In general, it was unlikely that most patients would be able to tolerate more than approximately 6 to 9 cycles of these agents delivered every 3 or 4 weeks. These limitations of treatment duration were particularly relevant for platinum agents (cisplatin, carboplatin, oxaliplatin), doxorubicin, and the taxanes (paclitaxel, docetaxel), which historically are among the most effective cytotoxic agents in many solid tumor types.
Therefore, investigators advanced the idea that following the delivery of a limited number of courses of an alternative, less-toxic approach might be substituted to maintain an observed response. It is not difficult to explain this laudable but understandably narrow aim. However, what else does the term maintenance imply?
Let’s consider that a clinical goal is to administer treatment to cure a patient’s illness, improve overall survival, or, more modestly, improve time to subsequent symptomatic disease progression without meaningfully affecting overall survival. Assuming there is an acceptable profile for AEs, is the intent to continue maintenance indefinitely, perhaps for the remainder of the patient’s life? Or is it to deliver therapy for a defined period and then discontinue treatment until evidence of disease progression?
It is relevant to note the potential heterogeneity of possible responses to these questions in contrast with a somewhat related older term, consolidation, which is used in hematologic malignancies. When employing a consolidation approach, once initial therapy is discontinued, patients receive 1 or 2 cycles of intensive therapy delivered with the very specific goal of consolidating the response and curing the malignancy. The AEs observed from the consolidative regimen may be even greater than the initial regimen, but the duration of such therapy will be limited and has the clear goal of increasing the opportunity for cure.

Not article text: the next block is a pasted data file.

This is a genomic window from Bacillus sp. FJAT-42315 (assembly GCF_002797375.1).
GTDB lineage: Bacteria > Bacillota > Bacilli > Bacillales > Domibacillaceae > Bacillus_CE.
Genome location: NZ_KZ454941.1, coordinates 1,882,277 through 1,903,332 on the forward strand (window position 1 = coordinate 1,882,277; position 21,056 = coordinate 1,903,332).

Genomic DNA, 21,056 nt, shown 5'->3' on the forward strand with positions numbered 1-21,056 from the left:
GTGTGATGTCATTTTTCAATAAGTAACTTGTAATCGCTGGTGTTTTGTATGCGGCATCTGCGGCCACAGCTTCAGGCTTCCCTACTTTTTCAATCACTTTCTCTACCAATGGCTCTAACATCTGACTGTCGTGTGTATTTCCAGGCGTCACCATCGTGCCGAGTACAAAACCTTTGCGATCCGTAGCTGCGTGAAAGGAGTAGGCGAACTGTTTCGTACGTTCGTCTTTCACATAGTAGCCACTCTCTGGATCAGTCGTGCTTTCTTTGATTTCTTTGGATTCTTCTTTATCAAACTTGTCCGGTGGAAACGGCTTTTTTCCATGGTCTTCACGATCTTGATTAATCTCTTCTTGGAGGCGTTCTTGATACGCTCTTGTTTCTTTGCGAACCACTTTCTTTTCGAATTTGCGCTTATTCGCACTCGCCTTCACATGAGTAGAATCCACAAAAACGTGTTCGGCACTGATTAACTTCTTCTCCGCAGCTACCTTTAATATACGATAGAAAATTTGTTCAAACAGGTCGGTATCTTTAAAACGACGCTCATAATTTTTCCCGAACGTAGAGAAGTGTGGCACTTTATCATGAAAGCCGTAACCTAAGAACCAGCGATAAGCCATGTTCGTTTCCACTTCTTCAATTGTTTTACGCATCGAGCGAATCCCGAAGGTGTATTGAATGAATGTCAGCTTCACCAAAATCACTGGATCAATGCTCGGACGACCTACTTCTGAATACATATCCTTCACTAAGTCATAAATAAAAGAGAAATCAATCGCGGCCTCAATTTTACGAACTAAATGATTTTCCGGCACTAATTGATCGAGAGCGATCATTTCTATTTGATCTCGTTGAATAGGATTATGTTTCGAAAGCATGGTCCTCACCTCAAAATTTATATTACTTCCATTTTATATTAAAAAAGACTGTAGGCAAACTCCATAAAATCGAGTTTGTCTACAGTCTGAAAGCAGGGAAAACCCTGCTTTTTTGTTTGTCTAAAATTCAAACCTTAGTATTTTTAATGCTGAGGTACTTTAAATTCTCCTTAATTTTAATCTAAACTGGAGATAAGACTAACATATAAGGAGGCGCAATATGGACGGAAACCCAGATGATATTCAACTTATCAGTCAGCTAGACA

The unambiguous aim of this therapy will almost certainly not be conveyed through the term maintenance. Consider 2 examples that using “maintenance therapy” implies for anticipated outcomes, specifically, the observed outcomes from using one of several PARP inhibitors in the firstline treatment of patients with BRCA mutation–positive advanced epithelial ovarian cancer3,4 vs those with BRCA mutation–positive metastatic pancreatic cancer.5 In pancreatic cancer, unfortunately, the likely duration of maintenance treatment will be limited. As a result, the use of traditional cytotoxic regimens and continuing therapy until disease progression or unacceptable AEs will generally apply to this patient population. However, investigators have observed that maintenance therapy used in the first line for patients with BRCA mutation–positive advanced epithelial ovarian cancer remarkably extended progression-free survival.
Further, the potential benefits of maintenance therapy in ovarian cancer vary based on the prior status of the malignancy (primary, first recurrence, second recurrence, etc) and, in the case of PARP inhibitors, the presence or absence of BRCA mutations or molecular evidence of homologous recombination deficiency or proficiency.
As a result, in the case of ovarian cancer where extended progression-free survival has been observed, it is necessary to ask the questions previously posed in this commentary. Should treatment be continued indefinitely for years if AEs are minimal or tolerable? Is continued treatment simply suppressing cancer for as long as it is delivered, or can extended delivery actually cure the condition? Answers to these questions are eagerly awaited.
Investigators should look at these 2 uses of maintenance therapy and determine if the definition of the term is applicable for similar treatments with different goals among both populations.